Bitcoin ‘not seen as a currency for transactions’ says expert
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The cryptocurrency reached a high of just under £50k in November but has since been working its way downwards. This week a sharp dip from Wednesday took it even lower to now stand at just over £31k, its lowest level since September last year. A recent hit to Bitcoin has come from disruption to mining in Kazakhstan, which is the world’s second-largest country for Bitcoin mining, contributing 18 percent of its computing power or hash rate. This week internet has been shut down in the country following protests over rises in fuel prices leading to a fall in the hash rate.
Marcus Sotiriou, Analyst at digital asset broker GlobalBlock, explained: “The hash rate is not directly correlated to the price of Bitcoin, but it gives an indication of the network’s security, so a fall can spook investors in the short term.
“A recent report revealed that some mining firms are already moving out of the country to look for places with a more stable power supply such as the US.”
Clem Chambers, CEO of trading platform ADVFN, argued that price changes were an inevitable part of Bitcoin, with a lot of other assets behaving like this.
“The more explosive the upside, the more explosive the downside, that’s just the way the markets are.”
Bitcoin is at its lowest point since September (Image: Getty)
Unrest in Kazakhstan has led to internet outages (Image: Getty)
Pierce Crosby, General Manager of investing website trading view, said Bitcoin’s decline “corresponds with a widespread cyclical rotation in the cryptocurrency regime.”
Bitcoin saw impressive gains at the beginning of 2021, rising to over £46k, before more than halving in July.
Since then it rebuilt its gains to reach a peak in November.
Mr Chambers explained political instability in areas such as Afghanistan had helped maintain demand for Bitcoin during this growth period as people looked for a safe and moveable store of value.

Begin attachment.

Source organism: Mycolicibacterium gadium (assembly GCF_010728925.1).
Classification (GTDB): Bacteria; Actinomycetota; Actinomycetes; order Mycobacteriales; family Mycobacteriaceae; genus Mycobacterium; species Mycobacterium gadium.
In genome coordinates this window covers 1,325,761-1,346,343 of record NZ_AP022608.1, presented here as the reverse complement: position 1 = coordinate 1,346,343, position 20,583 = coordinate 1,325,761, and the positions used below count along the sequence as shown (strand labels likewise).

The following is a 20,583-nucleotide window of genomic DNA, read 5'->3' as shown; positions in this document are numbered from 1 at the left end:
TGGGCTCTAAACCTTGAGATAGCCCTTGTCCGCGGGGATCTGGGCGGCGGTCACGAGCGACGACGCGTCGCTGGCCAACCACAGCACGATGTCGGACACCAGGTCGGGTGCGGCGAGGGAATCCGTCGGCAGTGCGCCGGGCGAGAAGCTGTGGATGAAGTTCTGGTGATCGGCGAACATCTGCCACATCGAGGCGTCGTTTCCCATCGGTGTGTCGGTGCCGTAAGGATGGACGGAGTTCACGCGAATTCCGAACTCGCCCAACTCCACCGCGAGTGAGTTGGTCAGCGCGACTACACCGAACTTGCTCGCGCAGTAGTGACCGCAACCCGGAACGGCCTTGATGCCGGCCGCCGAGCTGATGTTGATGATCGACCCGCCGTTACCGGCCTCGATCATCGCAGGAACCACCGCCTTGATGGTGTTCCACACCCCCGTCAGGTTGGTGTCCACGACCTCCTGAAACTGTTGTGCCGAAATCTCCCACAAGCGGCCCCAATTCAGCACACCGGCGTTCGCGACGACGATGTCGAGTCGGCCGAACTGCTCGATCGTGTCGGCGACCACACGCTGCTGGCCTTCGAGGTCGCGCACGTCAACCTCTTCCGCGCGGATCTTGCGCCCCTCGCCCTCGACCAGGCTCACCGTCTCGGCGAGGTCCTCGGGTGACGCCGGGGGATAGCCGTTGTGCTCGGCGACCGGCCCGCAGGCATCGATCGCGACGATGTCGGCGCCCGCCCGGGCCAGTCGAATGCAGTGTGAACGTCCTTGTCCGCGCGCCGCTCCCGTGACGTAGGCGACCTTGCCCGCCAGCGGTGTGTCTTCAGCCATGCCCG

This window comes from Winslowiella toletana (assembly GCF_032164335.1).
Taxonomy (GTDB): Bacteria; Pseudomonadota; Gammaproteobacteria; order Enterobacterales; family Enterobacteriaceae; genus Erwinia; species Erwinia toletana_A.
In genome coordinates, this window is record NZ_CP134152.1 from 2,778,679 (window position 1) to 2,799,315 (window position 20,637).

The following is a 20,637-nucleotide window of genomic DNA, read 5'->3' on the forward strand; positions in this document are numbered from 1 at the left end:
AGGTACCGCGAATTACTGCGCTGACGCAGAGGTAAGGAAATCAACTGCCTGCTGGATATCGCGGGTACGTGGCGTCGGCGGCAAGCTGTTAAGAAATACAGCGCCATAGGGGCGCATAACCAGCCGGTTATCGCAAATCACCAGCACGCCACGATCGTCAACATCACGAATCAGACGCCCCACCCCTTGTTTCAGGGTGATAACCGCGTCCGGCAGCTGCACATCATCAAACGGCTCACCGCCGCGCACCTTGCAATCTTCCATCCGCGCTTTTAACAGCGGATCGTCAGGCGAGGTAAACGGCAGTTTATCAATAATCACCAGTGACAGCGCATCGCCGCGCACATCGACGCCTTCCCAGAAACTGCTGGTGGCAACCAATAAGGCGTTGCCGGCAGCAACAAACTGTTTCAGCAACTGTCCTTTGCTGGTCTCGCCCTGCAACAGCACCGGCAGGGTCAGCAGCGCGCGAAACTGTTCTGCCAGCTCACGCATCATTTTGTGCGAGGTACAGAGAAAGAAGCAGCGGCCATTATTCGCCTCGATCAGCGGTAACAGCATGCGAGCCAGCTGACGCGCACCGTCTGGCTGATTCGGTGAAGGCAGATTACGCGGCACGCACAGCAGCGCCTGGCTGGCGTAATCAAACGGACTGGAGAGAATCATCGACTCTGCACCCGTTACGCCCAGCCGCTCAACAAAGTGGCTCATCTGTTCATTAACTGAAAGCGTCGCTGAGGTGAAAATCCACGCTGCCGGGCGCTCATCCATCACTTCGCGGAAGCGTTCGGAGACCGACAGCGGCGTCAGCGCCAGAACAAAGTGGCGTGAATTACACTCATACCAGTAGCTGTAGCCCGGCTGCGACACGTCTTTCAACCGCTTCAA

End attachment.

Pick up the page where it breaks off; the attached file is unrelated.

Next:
Bitcoin typically goes through cycles of rise and fall (Image: Getty)
“Now we’re in a period of less geopolitical stress and therefore there’s going to be a downward pressure on Bitcoin until the next thing happens.”
Mr Crosby also cited interests being diverted elsewhere with “an increased focus in recent months has been given to cryptocurrencies that are much more programmable and provide a much wider range of utility functions across web3.”
“Specifically, smart contract projects like Ethereum, Solana, and Polygon.”
While mainly of relevance to those involved closely in cryptocurrencies, more broadly he suggested there was a movement away from speculative assets like Bitcoin due to the rising interest rate environment.
Bitcoin has increasingly been perceived by some as a hedge against rising inflation however central banks are now beginning to act on inflation by raising interest rates.
The US Federal Reserve hinted at rate hikes coming sooner this week sending Bitcoin down (Image: Getty)
The Bank of England has already begun the process, raising interest rates 0.15 percent in December.
Meanwhile, the US Federal Reserve has hinted at three rate hikes this year with minutes emerging this week revealing this may come sooner than anticipated.
As a result high risk assets such as cryptocurrencies have become less attractive with the news from the US being followed by a sharp fall in Bitcoin since Wednesday.
Despite the high fluctuations in Bitcoin’s value many analysts have predicted long term overall growth.
In a research note this week Goldman Sachs suggested Bitcoin could reach over £74.7k ($100k) in the next five years.